"People are big into the boneless thing these days because it's one less thing they have to worry about when they're preparing it," said Daerr.
SuperValu also offers its trade customers a line of take-home seafood products extolling the health benefits associated with fish under the Heart-Healthy label, a selling point he hoped would attract not only the convenience seeker, but health-conscious shopper as well.
With preparation weighing heavy on the consumer mind, retailers are likewise searching to provide the most convenient method possible, a road which many insiders believe leads to the microwave. According to Evie Hanson, spokeswoman for the National Seafood Educators, Richmond Beach, Wash., "idiot proof" microwavable seafood products are definitely a wave of the future, along with take-home packs of skin-on fish for summertime grilling.
"Our industry has kind of fallen behind," acknowledged Hanson. "But if we can get supermarkets to work more with their commissaries and keep value-added seafood fresh and simple, I think there will always be a place for it on the shelves."
The idea that value-added seafood still trails behind meat and poultry in the protein department is understandable, given seafood's niche status, but one that stands the most to gain through aggressive promotion. According to Daerr, the average family "seems to be gradually returning to the whole concept of cooking again," and the seafood aisle needs to take advantage of that trend if it hopes to keep up with the other departments.
Evidence of the high hopes and expectations for the gaining ground in retail seafood could be found this past January 28 in the cold reaches of Anchorage, Alaska, during the seventh annual Symphony of Seafood competition, where various retailers, food-service and industry associates gathered to acknowledge the best of the new, groundbreaking retail seafood on the market. Nine industry experts tasted value-added seafood products currently available on the retail front, and selected the best of the lot in various categories.
"Seafood is lagging behind the other proteins, but hasn't yet realized its potential," said Laura Fleming, public relations director for Alaska Seafood Marketing Institute, which sponsored the event. "This competition is intended to help spur that growth."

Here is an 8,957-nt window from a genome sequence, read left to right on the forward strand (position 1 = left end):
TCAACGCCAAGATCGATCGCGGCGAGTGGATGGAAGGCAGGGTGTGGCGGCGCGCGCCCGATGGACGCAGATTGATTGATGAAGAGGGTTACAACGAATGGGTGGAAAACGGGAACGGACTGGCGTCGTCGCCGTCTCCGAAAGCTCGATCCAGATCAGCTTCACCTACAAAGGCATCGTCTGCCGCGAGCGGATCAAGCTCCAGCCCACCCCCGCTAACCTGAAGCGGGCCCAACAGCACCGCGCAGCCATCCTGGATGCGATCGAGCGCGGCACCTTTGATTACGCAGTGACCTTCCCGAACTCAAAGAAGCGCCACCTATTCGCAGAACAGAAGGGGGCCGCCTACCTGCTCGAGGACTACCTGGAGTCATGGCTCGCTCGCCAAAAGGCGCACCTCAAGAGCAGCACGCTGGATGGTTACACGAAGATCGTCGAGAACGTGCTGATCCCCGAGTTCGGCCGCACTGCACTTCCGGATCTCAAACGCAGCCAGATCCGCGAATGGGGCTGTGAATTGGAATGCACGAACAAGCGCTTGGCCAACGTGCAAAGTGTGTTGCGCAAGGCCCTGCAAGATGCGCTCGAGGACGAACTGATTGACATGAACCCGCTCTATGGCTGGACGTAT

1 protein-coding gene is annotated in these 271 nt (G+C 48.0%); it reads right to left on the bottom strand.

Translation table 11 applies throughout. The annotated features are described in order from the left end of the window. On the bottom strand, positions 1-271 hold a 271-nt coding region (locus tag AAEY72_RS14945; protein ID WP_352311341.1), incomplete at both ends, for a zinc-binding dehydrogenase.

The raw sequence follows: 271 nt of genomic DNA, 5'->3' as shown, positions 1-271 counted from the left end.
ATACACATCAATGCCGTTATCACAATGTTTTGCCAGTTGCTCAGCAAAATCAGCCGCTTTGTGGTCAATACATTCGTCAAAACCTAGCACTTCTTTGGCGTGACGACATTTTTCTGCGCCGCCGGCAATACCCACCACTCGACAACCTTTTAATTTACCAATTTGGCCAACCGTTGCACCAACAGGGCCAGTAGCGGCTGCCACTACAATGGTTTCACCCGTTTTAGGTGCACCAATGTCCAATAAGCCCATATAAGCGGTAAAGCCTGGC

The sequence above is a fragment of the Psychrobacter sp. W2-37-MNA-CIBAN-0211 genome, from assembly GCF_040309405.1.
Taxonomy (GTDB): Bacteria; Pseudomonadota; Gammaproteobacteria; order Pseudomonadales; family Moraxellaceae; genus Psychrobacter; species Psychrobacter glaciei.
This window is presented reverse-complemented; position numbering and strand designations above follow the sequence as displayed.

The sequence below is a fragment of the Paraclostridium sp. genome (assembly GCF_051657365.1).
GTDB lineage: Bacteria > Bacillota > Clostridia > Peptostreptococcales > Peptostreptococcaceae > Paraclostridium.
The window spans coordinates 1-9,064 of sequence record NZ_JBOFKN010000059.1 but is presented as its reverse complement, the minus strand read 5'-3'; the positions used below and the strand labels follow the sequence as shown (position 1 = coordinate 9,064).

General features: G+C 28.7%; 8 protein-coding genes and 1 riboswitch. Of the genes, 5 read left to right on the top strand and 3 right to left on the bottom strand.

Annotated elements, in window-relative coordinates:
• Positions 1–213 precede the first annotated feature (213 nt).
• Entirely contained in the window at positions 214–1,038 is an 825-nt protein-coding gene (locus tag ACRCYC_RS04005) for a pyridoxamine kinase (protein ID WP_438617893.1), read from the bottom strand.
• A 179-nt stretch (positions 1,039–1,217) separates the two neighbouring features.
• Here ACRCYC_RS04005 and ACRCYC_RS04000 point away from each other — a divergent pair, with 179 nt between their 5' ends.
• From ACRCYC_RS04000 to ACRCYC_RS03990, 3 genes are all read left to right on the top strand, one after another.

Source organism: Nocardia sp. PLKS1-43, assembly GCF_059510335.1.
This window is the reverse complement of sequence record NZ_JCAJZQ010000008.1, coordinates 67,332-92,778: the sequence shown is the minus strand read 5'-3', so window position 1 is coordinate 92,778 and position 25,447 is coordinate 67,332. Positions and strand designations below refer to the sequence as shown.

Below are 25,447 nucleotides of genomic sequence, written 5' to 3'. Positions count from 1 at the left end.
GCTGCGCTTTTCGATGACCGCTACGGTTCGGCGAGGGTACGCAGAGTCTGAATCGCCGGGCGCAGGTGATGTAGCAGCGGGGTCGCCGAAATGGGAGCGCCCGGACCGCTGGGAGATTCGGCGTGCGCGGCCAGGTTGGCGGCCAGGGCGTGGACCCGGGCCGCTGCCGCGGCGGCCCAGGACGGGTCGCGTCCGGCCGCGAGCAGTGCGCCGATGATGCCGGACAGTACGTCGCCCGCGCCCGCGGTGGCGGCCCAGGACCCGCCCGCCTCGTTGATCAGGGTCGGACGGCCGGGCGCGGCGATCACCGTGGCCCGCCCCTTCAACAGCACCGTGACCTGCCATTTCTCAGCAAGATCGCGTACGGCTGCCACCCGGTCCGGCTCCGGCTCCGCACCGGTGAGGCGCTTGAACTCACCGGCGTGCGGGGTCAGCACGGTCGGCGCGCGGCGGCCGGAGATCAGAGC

Some companies honored for their value-added retail products included Icicle Seafoods, Seattle, which won the People's Choice Award in the retail salmon category for its salmon shooters with cream cheese -- a skinless, boneless Alaska salmon layered with a smooth blanket of cream cheese and lightly dusted with breading.
StarFish, Inc., also of Seattle, was the runner up in the retail salmon category with its preassembled three-ounce Alaskan salmon skewers with garlic, basil, green and red peppers, onions and all-natural marinade, cooked from frozen.
In the retail whitefish category, first place went to So-Cal Seafoods, Whittier, Calif., for its ceviche -- an Alaskan pollock cubed with lemon juice, diced tomatoes and onions, and cilantro and spices served cold. In the same category, Kake Foods, Inc., Juneau, Alaska, was the runner up with its halibut ceviche -- a cold, smoked halibut with tomatoes, onion, garlic, cilantro, black pepper and lime juice.
All contest winners will be given significant exhibit space the International Boston Seafood Show being held March 7-9, and according to Fleming, winners often see a substantial boost in the sales of their products thanks to exposure at the Symphony.
Retailers and processors hope events such as the Symphony of Seafood can keep value-added products in the spotlight, as the entire supply chain works to develop products that satisfy both consumers' safety concerns and their reticence in preparation.
"The best way to get people to eat fish is to get them to initially try it, and once we do that, I think the ball will start rolling," said Cavanaugh.